As a practicing internist, I am very aware of the distinction between medicinal and recreational use of any psychoactive substance. Unfortunately, when it comes to marijuana, this distinction is too often and too easily blurred.
Currently, there are 10 states where recreational marijuana is legal and an additional 23 states where it may be used for medical purposes.
But when it comes to recreational use, the problem becomes one of how much you are smoking and for how long. Studies have shown that regular users can develop cognitive and behavioral problems, and an increased risk of anxiety and depression.
And according to a recent study at NYU Langone Health, chronic pot smokers (defined as more than 20 days per month) had almost a one out of three chance of developing Cannabinoid Hyperemesis Syndrome (CHS), an awful condition associated with varying degrees of pain and uncontrolled nausea and vomiting, which can for last several hours. This translates to over 3 million sufferers in the U.S., when you consider the current numbers of chronic pot smokers.
According to Dr. Joe Habboushe, associate professor of emergency medicine at NYU and first author of the study, the weed-induced vomiting doesn’t respond to routine anti-nausea drugs but only to several hours of hot showers or capsaicin (derived from peppers) cream.
While Habboushe acknowledged to me in an interview that small amounts of marijuana (containing cannabinoids) suppresses nausea and pain in the brain and nerves, at the same time, too much of it over time may “overstimulate and turn off the very receptors that were suppressing nausea and pain in the first place.” Habboushe added, “Hot showers seem to be able to stimulate the same receptors and turn them back on.”
The only real way to cure the problem is to stop smoking pot altogether. This works 97 percent of the time, but if you start smoking it again you are at great risk of the problem returning.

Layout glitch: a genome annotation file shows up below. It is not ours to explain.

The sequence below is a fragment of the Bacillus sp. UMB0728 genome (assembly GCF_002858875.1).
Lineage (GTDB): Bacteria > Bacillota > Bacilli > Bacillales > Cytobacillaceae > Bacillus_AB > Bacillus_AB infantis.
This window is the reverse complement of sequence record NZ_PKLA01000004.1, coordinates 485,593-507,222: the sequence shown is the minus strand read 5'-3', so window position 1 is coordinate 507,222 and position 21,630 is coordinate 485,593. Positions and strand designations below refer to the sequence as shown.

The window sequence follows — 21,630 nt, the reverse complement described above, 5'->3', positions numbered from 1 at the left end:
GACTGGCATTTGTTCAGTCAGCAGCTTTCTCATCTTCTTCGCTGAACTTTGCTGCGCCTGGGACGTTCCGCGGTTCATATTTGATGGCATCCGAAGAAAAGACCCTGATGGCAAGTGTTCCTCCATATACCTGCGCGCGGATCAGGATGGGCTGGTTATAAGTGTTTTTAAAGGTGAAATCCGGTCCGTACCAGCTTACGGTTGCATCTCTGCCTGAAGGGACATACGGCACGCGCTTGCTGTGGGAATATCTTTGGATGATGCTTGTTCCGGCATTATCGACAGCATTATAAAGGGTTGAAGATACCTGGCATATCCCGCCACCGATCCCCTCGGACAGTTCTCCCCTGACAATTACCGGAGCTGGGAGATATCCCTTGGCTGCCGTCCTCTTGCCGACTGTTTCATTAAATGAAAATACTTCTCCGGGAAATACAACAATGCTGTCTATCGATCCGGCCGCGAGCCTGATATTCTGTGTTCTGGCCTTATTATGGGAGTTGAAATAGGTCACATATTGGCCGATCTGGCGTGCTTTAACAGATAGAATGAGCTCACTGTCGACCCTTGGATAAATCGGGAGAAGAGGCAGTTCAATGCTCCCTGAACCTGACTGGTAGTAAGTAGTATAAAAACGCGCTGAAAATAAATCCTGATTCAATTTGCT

Despite the growing number of cases of CHS, many doctors are still not familiar with this condition and may misdiagnose the problem as something else. Patients have had multiple diagnostic tests and even had their gallbladders removed unnecessarily as a result of the symptoms.
The bottom line to this story is that there is no free lunch when it comes to medicines. You may not consider marijuana a medicine but I and other physicians do. And any medicine has side effects, especially with long-term use.
Medical marijuana was first legalized for medical use in California in 1996, but the first states to legalize it for recreational use were Washington and Colorado in 2012. Last year, a landmark study in JAMA Pediatrics showed that legalization of recreational marijuana use significantly reduced perceptions of marijuana’s harmfulness by 14 percent and 16 percent among eighth and 10th graders respectively. This is a very disturbing trend.
At least doctors seem to be more aware of potential side effects in these states, even if teens aren’t. This past month I was teaching a medical student from Colorado, and I asked her about CHS. I mentioned how few doctors in New York knew about it. “It’s very common in Colorado,” she said. “We see cases in the ER there every day.”
I am for the medical use of marijuana but against chronic use for recreational reasons. Cannabinoid Hyperemesis Syndrome is a wake-up call about the overuse of this drug; so are the long-term behavioral changes and effects on judgement, memory and decision-making.
I learned in medical school and throughout my career that the human body is a complex system of careful checks and balances. It is therefore not surprising to me that what may work for the body at lower doses turns against it over time at higher doses. This medical truth may not solve the current firestorm over whether to fully legalize marijuana or not, but it’s a good place to start.
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